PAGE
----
You are currently viewing No Time to Waste: INR Partners with WRC to Develop a Citizen Science-based Macroplastic Monitoring Protocol for Rivers and Wetlands

No Time to Waste: INR Partners with WRC to Develop a Citizen Science-based Macroplastic Monitoring Protocol for Rivers and Wetlands

While a large amount of research has evidenced the prevalence of plastic pollution in marine environments, there has been limited research on macroplastic pollution in freshwater systems across the developing world, including South Africa. This is alarming considering that the majority of plastic waste that enters the ocean originates from freshwater systems. According to some researchers, the possible reasons for this are largely a consequence of geographic differences in human and technical research capacity, and varied research prioritisation. In support of bridging this knowledge gap, the INR, funded through the WRC, has embarked on a project to develop a rapid citizen science-based macroplastic monitoring protocol for freshwater systems, rivers and wetlands specifically, in South Africa.

The protocol will use a combination of desktop and in-field methods to identify plastic hotspots along freshwater systems. An initial desktop assessment of landuse (later supported by in-field visual assessments) will be used to identify sampling points. Once a disturbance profile is generated for the site, a citizen scientist monitoring team will quantify and characterize macroplastics at each site using transect and quadrat sampling methods. The plastics collected will be then analysed in terms of type and quantity to generate a ‘plastic load’ for the system. Characterisation is an essential output of the protocol as it will highlight which plastics (and by association which sources) are of greatest concern. Importantly, once developed, the protocol will be piloted in selected case study systems within KZN to establish its utility/sensitivity in prioritising systems, waste streams and sources for macroplastic pollution management and mitigation. The entire process is driven by citizen scientists with a vested interest in mitigating plastic pollution within the environments they interact with and the need to capacitate communities to participate in environmental monitoring and protection. The project will hopefully also show the potential for increasing the number of green jobs within the environmental sector whilst creating awareness around environmental and human health impacts of plastic pollution.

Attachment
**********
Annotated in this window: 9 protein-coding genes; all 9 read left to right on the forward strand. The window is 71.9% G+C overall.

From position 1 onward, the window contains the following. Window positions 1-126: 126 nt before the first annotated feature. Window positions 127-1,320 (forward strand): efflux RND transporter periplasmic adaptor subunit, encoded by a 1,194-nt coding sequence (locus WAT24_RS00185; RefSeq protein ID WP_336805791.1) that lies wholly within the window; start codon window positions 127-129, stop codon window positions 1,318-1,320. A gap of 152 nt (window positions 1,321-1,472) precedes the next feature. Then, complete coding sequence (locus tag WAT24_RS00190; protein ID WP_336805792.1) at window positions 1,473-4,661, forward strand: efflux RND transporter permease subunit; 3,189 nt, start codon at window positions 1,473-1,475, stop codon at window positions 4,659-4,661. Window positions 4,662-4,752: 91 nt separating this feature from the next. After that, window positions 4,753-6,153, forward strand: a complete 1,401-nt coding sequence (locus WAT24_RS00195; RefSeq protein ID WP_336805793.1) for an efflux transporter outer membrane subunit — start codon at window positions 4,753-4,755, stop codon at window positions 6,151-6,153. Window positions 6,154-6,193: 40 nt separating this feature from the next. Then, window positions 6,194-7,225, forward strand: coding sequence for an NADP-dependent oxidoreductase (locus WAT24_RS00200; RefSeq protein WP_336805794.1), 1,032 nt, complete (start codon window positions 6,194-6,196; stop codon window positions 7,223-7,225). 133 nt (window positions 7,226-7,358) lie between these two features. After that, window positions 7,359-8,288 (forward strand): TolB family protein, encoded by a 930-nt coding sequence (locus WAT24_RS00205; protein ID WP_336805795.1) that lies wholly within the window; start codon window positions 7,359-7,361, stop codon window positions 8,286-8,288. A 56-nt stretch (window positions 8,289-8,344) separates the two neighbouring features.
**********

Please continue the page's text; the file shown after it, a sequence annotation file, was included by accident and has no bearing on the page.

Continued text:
The project, which commenced in April 2022, is currently in its inception phase so we are open to collaborating with you and your community/company to extend the benefits of the project to other areas. You can also donate to this project by visiting our website:

For more information contact Simone Chetty: